Friday, November 20, 2015

This is a Republican?

This is a Republican? Yeah, this is a Republican. I'm impressed. And I can't imagine when I last said that about a Republican politician.

I expect this kind of clear thinking from Elizabeth Warren. I don't expect it from any Republican.

Edit: This guy ended up voting for the bill to keep out Syrian refugees. So maybe he's a more typical Republican than it seemed.

Thursday, November 12, 2015

Putting the Christ back in coffee

Yeah, here's more about the Starbucks coffee cup war on Christmas. Sorry, but I think this is just hilarious!

As Bristol Palin says, this isn't all Christians. But it is the front-runner in the Republican campaign for president. And did you hear that crowd response? If it's a tiny fringe group, that apparently describes a large proportion of the Republican Party.

In conclusion, here's Stephen Colbert:

I have to admit that, these days, my absolute favorite part of the holiday season is the Christian right's war on the war on Christmas. :)

Truth and fiction in the GOP debate

The GOP was pleased as punch with the Fox Business Channel, which let their candidates lie with impunity in the last debate.

That was much better than the previous debate, also hosted by a right-wing business channel, where the moderators occasionally questioned a response (though not very well).

But then, we wouldn't expect news channels to do journalism, would we? We have to leave that to comedy shows.

Tuesday, November 10, 2015

The War on Christmas: Starbucks coffee cups

Funny, isn't it? How desperate must you be to feel victimized because Starbucks didn't put snowflakes and snowmen on its coffee cups?

And how insecure? It's almost as if you don't have the all-knowing, all-powerful Creator of the Universe on your side.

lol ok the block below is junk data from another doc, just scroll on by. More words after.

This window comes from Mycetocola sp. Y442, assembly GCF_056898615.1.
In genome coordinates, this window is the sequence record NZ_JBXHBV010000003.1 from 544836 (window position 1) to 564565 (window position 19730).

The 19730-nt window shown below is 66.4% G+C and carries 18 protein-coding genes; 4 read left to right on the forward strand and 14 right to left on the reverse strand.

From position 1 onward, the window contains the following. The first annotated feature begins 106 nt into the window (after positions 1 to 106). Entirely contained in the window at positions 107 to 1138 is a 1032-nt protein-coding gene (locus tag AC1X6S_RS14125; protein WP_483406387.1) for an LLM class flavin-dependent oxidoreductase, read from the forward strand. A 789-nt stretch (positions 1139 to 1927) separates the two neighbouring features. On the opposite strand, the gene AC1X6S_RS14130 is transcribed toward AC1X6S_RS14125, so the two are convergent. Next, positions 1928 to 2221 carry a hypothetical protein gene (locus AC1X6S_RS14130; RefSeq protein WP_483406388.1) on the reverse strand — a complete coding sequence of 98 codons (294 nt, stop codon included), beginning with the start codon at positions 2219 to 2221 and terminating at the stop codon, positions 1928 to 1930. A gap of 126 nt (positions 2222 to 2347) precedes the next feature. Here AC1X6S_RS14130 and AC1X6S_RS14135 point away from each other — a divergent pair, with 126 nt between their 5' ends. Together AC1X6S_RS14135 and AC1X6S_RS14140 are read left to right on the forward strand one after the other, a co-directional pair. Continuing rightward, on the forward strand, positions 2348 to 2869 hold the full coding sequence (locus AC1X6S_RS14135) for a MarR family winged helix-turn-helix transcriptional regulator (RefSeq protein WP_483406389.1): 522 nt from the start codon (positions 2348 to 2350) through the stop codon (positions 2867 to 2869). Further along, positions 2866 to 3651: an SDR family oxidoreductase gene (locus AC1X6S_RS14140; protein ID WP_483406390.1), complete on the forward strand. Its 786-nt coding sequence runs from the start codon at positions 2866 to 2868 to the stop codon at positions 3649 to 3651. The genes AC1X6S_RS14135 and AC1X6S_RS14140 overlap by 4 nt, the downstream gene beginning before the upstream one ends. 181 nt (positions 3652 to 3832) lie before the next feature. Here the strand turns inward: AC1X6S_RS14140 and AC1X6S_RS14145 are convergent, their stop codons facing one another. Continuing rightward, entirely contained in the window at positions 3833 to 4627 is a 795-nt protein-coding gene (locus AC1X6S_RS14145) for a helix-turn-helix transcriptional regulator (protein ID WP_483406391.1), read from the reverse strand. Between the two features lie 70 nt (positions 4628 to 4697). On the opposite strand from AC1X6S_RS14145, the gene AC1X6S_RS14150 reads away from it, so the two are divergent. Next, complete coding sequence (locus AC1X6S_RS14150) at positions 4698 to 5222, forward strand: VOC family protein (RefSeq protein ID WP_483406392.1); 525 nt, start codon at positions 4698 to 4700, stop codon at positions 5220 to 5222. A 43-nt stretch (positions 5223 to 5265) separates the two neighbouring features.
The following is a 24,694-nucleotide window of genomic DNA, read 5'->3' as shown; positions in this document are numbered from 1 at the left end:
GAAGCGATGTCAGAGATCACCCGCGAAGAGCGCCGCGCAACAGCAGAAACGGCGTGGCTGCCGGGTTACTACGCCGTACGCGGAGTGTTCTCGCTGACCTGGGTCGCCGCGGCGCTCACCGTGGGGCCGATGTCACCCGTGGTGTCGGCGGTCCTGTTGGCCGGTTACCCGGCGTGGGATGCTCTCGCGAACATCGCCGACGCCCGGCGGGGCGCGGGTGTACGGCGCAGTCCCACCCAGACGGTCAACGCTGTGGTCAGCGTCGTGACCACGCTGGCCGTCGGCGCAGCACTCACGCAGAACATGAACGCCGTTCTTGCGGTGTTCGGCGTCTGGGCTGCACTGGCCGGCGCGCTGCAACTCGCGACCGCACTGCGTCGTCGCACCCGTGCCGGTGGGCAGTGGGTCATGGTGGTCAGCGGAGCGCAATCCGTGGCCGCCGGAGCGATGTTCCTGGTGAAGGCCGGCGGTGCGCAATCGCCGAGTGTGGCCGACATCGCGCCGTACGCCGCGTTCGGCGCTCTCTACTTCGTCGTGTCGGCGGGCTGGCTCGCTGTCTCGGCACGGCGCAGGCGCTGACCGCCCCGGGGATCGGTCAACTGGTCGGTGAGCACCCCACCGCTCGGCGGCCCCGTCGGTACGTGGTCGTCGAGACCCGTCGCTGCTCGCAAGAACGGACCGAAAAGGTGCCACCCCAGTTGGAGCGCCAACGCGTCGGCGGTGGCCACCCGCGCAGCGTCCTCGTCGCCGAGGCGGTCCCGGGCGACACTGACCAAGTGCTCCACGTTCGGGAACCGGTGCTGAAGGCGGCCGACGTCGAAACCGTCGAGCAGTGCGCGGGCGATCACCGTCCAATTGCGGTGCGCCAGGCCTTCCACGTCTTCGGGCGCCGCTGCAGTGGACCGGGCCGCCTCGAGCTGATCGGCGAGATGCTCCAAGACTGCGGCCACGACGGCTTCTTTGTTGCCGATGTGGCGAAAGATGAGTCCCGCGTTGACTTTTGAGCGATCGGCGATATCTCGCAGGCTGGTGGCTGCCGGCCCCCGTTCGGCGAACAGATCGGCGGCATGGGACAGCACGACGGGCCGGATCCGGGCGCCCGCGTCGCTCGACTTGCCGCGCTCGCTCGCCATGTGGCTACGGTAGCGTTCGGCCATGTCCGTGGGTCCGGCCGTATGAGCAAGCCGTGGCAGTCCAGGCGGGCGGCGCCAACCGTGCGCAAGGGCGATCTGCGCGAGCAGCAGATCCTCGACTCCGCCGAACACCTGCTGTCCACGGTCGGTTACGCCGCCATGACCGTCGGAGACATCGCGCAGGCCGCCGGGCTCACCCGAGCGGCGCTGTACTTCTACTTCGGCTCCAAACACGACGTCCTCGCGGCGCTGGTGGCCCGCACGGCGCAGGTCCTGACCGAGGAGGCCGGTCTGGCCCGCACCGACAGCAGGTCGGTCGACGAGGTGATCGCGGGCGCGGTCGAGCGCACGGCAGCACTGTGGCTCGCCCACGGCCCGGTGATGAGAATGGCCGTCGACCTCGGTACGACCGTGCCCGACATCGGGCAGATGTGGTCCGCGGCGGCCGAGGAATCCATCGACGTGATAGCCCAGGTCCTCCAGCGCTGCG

PS. I'll tell you how the 'War on Christmas' is going here in Nebraska: My neighbor put up his Christmas decorations on Halloween!

Saturday, November 7, 2015

Autoplay problems

Sorry, guys, but all of a sudden, I'm having autoplay problems.

It doesn't seem to be a problem with YouTube videos, but only with those from Comedy Central (from what I've seen so far, at least). The videos start automatically, even when I include code that's supposed to prevent that.

As you might have noticed, it's a particularly big problem when there are multiple videos on the same page. Then again, maybe it's only a problem with my particular browser (Firefox) or settings? I just don't know.

As I say, I've never had this happen before, and I haven't figured out how to fix it. Nothing I've tried so far has worked at all. So, my apologies if this has been a problem for you. I'm aware of it. But that's about all I can say.

Edit: OK, I fixed this at my end by going to the list of Firefox plugins and turning Shockwave Flash from "Always Activate" to "Ask to Activate." I don't know why this is necessary, all of a sudden, but it works. I just have to give permission for each video that I want to see.

Friday, November 6, 2015

Now I understand Genesis

Ben Carson was right

OK, I poked fun at Ben Carson yesterday, and certainly liberals are having a lot of fun with his pyramids-were-grain-silos idea (here, here, and here, for example).

But this guy points out that Carson might actually be right, in a way:
Remember when Cain was peddling the 9/9/9 tax plan that turned out to come from Sim City?

Well Carson's statement about the pyramids being used to store grain is actually true in Civilization II where building the Pyramids wonder gives you a granary in every city.

Obviously, Ben Carson was just talking about my all-time favorite computer game, Civilization II. Hey, maybe he's not so crazy after all, huh?

Of course, do we really want a president who confuses a computer game with reality? How about one who confuses fantasy with reality?
The GOP frontrunner's theory that archaeologists are wrong and that the Egyptian pyramids were really built by the biblical figure Joseph to store grain wasn't created in a vacuum. In the fringier corners of the Internet, variations of the pyramids-as-grain-storage argument has spawned entire blogs and a 30-minute documentary.

Carson -- who is continuing to defend beliefs that were surfaced this week in video of a 1998 commencement address by the acclaimed neurosurgeon -- joins the ranks of pyramids truthers who believe that, warned by God of an oncoming famine, Joseph built grain storage units that exist today in the form of the ancient pyramids. ...

According to [Richard] Flower, the theory gained traction in Gregory of Tours’ History of the Franks, written in the 6th century, where the bishop wrote about a “city in which Joseph built granaries from squared stones and rubble with marvellous workmanship."